A middle-aged man is expecting to become father to his 54th child in the coming months after setting up a smartphone app offering his services as a private sperm donor. Declan Rooney, a 43-year-old former graffiti artist and website designer, decided to start donating sperm in March last year and insists he does not charge for his services because he's just trying to help women.
Rooney's sperm has already been used by 31 women who have successfully given birth, and there are another 15 women currently at various stages of pregnancy. Adding to this figure, Rooney already has a further eight children of his own with four different women, bringing the total to 54.
Mr Rooney says he is fed-up with critics of his donations, however, claiming people assume the app is a trick or a way to lure women into bed. "I'm a nice guy. Why can't people understand I am just doing this to help out?" the Sunday Mirror quoted him as asking.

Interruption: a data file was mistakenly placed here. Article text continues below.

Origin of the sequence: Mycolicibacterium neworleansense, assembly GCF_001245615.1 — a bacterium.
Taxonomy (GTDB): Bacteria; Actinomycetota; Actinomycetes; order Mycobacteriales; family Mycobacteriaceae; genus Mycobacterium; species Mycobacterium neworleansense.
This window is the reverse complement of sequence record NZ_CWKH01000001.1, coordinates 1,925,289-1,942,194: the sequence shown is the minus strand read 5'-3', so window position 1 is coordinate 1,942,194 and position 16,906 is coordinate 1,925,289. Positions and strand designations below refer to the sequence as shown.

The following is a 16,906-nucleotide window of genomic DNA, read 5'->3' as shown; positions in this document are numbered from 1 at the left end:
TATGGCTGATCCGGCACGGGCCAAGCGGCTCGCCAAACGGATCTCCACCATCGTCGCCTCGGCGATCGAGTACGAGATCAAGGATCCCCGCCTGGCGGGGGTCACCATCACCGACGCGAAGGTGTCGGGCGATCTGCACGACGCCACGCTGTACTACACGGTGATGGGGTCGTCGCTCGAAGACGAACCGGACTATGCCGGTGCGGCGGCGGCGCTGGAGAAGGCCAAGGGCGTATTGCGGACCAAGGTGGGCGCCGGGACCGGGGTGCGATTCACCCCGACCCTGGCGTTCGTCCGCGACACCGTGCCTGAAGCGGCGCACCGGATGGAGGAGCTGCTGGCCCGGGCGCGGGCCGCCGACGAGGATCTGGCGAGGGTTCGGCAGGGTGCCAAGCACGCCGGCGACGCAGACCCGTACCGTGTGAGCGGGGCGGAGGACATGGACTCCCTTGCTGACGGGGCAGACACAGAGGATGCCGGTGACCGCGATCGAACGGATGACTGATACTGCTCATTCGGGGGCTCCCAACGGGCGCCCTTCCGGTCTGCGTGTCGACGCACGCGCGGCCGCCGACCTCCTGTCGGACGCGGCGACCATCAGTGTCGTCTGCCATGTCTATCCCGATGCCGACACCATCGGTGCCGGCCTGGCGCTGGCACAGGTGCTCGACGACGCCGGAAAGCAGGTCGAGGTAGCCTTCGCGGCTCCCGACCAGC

"Egg donors get treated like saints, sperm donors get treated like back alley, smutty boys… But I'm not doing a bad thing. I'm not ashamed. I have helped women create families," Rooney added.
He insists his service is far superior to those offered by other private donors, not only because he refuses to accept money for the sperm, but also because of his high success rate. More than 50% of recipients get pregnant the first time they use his sperm, with three women instance where three women fell pregnant in the space of just 24 hours.
Rooney says there is never any sexual contact during his donations and he insists all would-be mothers give up smoking during their pregnancy. He also insists upon checking the recipient's finances to ensure she can afford a baby before he will donate his sperm.
Rooney claims to have turned down numerous offers of remuneration for his services, including flights to the Caribbean and urges women to avoid sperm donations from men requesting payment, which is illegal in the UK. The only money he says he accepts from the women is to cover the cost of petrol if the sperm needs to be delivered to their homes.